It’s now 2018, and the time for goal setting and New Year’s Resolutions is upon us. Eating better, exercising, and saving money are usually the top 3 on everyone’s list.
Luckily, we can help you with one. Start off the New Year with money in your pocket by lowering your water bill, following these 4 plumping tips.
Take Your Car to a Carwash
It might not make sense at first. Why would I pay to go to a car wash when I can wash it for free at home? Well, unfortunately washing your car at home is not free. In fact, home car washes can become quite expensive.
Washing your car at home can use up to 120 gallons of water per car. This is a massive difference from going to a professional car wash, which only uses about 20 gallons of water.
The cost of paying to go to a car wash is far less when compared to how much water you will be wasting at home, and money you will be adding to your bill. Be smart and take a trip to your local car wash next time your vehicle needs a scrub down.
Use Greywater to Water Your Plants
Greywater, or wasted water can make up almost 50% of your water bill. That is a very high amount, just to be wasted. Using greywater to water your indoor and outdoor plants is a great way to get use out of that water instead of letting it just go down the drain.
Some ways to catch Greywater include:
- Placing a bucket under the faucet when warming up water for a shower
- Scooping out the water from a bath after use
- Washing fruits and veggies on a bowl in the sink, and keeping the excess water from the bowl
- Catching the excess water with a bucket from your washing machine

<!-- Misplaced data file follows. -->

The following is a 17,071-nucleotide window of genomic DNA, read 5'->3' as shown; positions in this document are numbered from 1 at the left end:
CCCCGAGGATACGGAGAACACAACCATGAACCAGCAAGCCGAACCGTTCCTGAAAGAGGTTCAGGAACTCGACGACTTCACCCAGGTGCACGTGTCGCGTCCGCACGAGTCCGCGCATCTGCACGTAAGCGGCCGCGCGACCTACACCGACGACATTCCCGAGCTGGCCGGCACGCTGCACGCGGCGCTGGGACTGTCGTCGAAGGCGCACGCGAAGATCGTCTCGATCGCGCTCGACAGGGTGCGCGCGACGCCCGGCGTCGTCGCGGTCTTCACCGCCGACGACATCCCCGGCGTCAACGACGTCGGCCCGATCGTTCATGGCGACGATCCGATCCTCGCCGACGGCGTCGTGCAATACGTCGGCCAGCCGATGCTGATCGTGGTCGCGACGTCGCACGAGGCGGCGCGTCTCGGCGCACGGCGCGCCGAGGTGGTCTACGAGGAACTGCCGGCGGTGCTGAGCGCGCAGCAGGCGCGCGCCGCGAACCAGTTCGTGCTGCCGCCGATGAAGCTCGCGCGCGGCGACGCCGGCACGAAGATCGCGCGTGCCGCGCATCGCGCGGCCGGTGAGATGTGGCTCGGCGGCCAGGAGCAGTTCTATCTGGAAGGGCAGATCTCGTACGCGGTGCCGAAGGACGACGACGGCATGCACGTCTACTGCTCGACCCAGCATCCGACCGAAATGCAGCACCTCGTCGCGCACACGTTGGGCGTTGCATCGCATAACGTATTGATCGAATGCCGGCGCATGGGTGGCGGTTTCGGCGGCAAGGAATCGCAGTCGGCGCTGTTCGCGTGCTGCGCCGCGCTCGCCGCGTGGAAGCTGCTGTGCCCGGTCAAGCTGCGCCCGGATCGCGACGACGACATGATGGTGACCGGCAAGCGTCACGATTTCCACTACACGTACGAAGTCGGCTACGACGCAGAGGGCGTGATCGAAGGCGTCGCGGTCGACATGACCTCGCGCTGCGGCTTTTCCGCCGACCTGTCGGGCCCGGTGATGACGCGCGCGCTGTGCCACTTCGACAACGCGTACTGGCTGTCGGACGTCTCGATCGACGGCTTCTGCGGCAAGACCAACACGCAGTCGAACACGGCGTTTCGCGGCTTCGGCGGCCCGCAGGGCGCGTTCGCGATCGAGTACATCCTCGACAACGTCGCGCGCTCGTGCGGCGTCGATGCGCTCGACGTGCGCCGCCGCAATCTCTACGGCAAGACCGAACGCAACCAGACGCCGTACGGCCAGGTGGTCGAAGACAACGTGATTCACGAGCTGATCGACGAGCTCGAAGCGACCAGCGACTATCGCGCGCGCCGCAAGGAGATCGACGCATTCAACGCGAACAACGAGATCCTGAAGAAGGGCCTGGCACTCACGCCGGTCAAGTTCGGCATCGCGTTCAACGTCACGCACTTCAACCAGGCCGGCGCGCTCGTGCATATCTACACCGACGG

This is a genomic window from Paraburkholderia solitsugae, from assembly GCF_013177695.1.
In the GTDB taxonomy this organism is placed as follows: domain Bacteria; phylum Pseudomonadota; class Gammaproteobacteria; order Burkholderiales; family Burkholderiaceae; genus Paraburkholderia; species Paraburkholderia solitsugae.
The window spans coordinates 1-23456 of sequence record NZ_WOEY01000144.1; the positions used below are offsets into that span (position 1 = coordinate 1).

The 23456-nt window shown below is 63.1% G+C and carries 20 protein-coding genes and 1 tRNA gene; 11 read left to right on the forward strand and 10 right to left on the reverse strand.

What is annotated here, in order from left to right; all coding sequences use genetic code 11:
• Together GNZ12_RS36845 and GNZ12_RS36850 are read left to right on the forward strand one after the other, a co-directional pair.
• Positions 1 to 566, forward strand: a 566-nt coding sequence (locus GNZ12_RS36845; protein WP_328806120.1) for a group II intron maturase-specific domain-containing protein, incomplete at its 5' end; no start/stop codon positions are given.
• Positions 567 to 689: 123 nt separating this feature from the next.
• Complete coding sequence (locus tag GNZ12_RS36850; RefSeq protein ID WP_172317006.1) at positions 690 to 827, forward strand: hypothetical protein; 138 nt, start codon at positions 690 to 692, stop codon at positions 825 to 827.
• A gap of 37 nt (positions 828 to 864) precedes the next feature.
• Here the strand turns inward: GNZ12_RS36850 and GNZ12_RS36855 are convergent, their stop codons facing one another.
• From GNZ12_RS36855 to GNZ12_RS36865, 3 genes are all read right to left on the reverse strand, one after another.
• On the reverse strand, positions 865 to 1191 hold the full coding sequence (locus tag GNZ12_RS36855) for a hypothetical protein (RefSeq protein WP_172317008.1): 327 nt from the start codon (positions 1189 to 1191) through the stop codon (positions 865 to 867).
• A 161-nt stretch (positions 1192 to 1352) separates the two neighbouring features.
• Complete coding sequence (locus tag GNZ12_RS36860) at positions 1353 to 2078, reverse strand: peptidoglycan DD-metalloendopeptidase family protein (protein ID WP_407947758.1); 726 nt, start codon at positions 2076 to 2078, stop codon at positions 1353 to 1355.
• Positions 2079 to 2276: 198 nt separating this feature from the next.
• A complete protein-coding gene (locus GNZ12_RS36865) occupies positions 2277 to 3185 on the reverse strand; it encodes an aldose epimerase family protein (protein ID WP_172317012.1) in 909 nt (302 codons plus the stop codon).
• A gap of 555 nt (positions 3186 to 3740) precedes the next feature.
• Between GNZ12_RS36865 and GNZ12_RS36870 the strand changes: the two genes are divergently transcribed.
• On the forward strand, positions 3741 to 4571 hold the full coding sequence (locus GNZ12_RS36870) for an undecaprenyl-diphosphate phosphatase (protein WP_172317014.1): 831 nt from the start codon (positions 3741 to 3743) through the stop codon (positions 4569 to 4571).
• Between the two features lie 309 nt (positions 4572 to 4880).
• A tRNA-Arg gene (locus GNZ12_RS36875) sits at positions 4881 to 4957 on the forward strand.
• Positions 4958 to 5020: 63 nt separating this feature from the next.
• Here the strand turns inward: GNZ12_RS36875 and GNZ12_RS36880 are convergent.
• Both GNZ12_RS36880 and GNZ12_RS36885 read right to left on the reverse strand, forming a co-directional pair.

You can also use greywater to flush your toilets. Just pour some into the bowl, and it will flush without using any freshwater.
Check Your Home for Leaks
If your water bill is high, and your usage is still the same, it might be time to check for leaks.
Household leaks are more common than you think, and an average home can lose anywhere from 2,000 - 20,000 gallons of water per year.
The most efficient way to check for leaks is to do a whole house meter check.
To do a whole house meter check:
- Shut off all the water inside and outside the house
- Check the water meter reading
- Do not use any water for 15 minutes, make sure no one in the house is using any
- After the 15 minutes is up, check the meter again
- If the reading went up, you may have a leak
You can also check periodically for running toilets, and surface water around faucets and pipes. Keep on top of these areas, and you’ll be able to spot a small leak before it turns into a huge one.
Shower Instead of Taking Baths
Bathing can be a therapeutic ritual. For most of us, it’s the only solo time we get in a day. And what better way to spend that solo time than to soak in a nice long bath!
Well, sorry to burst your relaxation bubble, but showering instead of taking baths can reduce your water consumption by 40%. Taking a ten-minute shower, using a water saver shower head uses about 20 gallons of water per shower.
If you decide to go the bath route, you will be using approximately 36 gallons of water. That’s a difference of 16 gallons per wash, which adds up over time.
This doesn't mean you can never take a bath again. There’s nothing like some candlelit aromatherapy after a tough day. But maybe keep it to once a week, your bank account will thank you.
Whether you live in an apartment building or a mansion, anyone in Manassas, VA can benefit from these plumbing tips. Get started now, and you might save money this year.